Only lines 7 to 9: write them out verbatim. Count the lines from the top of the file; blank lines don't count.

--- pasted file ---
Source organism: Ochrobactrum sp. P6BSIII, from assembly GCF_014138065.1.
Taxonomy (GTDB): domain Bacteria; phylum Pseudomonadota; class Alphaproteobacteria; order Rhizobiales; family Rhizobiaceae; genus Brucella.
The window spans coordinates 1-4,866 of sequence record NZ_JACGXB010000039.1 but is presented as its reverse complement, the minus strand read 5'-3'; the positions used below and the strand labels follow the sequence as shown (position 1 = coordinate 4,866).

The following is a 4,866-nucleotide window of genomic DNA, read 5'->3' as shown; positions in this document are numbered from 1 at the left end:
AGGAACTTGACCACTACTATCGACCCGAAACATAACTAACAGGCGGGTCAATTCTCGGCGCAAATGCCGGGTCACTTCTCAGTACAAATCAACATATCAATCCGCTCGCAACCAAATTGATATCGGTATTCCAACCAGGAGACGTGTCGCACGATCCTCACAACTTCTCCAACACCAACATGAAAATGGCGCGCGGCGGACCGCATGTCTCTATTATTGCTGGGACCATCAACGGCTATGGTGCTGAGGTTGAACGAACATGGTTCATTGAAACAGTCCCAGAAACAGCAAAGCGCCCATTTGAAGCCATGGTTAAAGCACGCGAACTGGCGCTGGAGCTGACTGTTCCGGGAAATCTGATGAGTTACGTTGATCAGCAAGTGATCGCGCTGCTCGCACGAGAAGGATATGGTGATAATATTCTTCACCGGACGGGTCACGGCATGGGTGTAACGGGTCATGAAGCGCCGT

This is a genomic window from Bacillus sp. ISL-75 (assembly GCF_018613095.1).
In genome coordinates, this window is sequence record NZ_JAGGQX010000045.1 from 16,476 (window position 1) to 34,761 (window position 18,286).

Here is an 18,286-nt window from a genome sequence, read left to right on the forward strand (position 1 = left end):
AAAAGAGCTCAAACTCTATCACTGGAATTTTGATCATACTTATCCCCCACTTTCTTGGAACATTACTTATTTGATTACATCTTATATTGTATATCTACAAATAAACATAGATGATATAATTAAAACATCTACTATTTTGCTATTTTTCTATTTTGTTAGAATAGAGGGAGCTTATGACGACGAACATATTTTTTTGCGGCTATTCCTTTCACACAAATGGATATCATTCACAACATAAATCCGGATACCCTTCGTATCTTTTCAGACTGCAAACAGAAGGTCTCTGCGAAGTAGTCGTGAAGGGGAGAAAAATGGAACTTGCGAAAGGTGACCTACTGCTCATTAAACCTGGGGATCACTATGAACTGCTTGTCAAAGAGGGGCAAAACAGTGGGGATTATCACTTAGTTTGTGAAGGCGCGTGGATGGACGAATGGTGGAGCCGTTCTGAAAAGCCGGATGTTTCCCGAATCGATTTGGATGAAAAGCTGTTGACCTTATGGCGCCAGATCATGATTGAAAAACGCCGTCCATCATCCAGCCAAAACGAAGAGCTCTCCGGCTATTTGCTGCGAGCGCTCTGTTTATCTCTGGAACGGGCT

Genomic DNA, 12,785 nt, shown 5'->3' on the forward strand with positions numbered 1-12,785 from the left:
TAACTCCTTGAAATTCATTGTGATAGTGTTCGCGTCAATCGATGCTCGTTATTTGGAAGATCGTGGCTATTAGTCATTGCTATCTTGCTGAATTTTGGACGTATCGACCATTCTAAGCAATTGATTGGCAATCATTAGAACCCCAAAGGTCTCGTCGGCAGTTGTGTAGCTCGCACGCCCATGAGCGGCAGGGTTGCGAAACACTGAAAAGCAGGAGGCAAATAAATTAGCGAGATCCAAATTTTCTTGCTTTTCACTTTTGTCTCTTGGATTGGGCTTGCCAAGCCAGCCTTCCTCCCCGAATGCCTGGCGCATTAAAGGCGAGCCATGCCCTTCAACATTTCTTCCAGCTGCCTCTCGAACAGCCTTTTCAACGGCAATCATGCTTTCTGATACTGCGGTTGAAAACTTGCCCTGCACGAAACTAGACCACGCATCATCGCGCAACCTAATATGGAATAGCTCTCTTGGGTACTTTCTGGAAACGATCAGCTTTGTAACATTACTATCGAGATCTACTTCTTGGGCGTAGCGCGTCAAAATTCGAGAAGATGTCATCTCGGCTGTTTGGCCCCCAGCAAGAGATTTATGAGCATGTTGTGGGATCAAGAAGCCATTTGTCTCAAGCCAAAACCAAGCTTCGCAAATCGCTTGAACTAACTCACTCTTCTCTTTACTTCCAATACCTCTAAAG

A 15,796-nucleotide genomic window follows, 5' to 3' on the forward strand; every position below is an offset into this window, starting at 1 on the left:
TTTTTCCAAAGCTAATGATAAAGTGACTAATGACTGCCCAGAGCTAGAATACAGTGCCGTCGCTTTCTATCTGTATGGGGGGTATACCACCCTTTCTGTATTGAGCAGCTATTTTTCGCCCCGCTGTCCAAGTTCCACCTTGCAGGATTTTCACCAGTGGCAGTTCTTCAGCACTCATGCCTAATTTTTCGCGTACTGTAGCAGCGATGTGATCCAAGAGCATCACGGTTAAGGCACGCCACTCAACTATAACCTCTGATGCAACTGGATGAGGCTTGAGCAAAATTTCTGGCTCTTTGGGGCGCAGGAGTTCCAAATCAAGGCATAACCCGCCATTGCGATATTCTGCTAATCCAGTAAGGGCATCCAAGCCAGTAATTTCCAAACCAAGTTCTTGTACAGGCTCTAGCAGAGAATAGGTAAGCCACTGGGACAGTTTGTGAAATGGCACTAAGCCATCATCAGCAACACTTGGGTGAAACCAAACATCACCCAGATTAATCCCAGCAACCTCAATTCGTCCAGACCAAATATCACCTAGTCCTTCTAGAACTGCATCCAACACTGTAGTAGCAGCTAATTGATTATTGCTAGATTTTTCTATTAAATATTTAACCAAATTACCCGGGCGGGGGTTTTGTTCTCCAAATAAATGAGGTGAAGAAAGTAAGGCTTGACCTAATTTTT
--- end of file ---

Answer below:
In genome coordinates, this window is sequence record NZ_JAGGQX010000045.1 from 16,476 (window position 1) to 34,761 (window position 18,286).

Here is an 18,286-nt window from a genome sequence, read left to right on the forward strand (position 1 = left end):
AAAAGAGCTCAAACTCTATCACTGGAATTTTGATCATACTTATCCCCCACTTTCTTGGAACATTACTTATTTGATTACATCTTATATTGTATATCTACAAATAAACATAGATGATATAATTAAAACATCTACTATTTTGCTATTTTTCTATTTTGTTAGAATAGAGGGAGCTTATGACGACGAACATATTTTTTTGCGGCTATTCCTTTCACACAAATGGATATCATTCACAACATAAATCCGGATACCCTTCGTATCTTTTCAGACTGCAAACAGAAGGTCTCTGCGAAGTAGTCGTGAAGGGGAGAAAAATGGAACTTGCGAAAGGTGACCTACTGCTCATTAAACCTGGGGATCACTATGAACTGCTTGTCAAAGAGGGGCAAAACAGTGGGGATTATCACTTAGTTTGTGAAGGCGCGTGGATGGACGAATGGTGGAGCCGTTCTGAAAAGCCGGATGTTTCCCGAATCGATTTGGATGAAAAGCTGTTGACCTTATGGCGCCAGATCATGATTGAAAAACGCCGTCCATCATCCAGCCAAAACGAAGAGCTCTCCGGCTATTTGCTGCGAGCGCTCTGTTTATCTCTGGAACGGGCT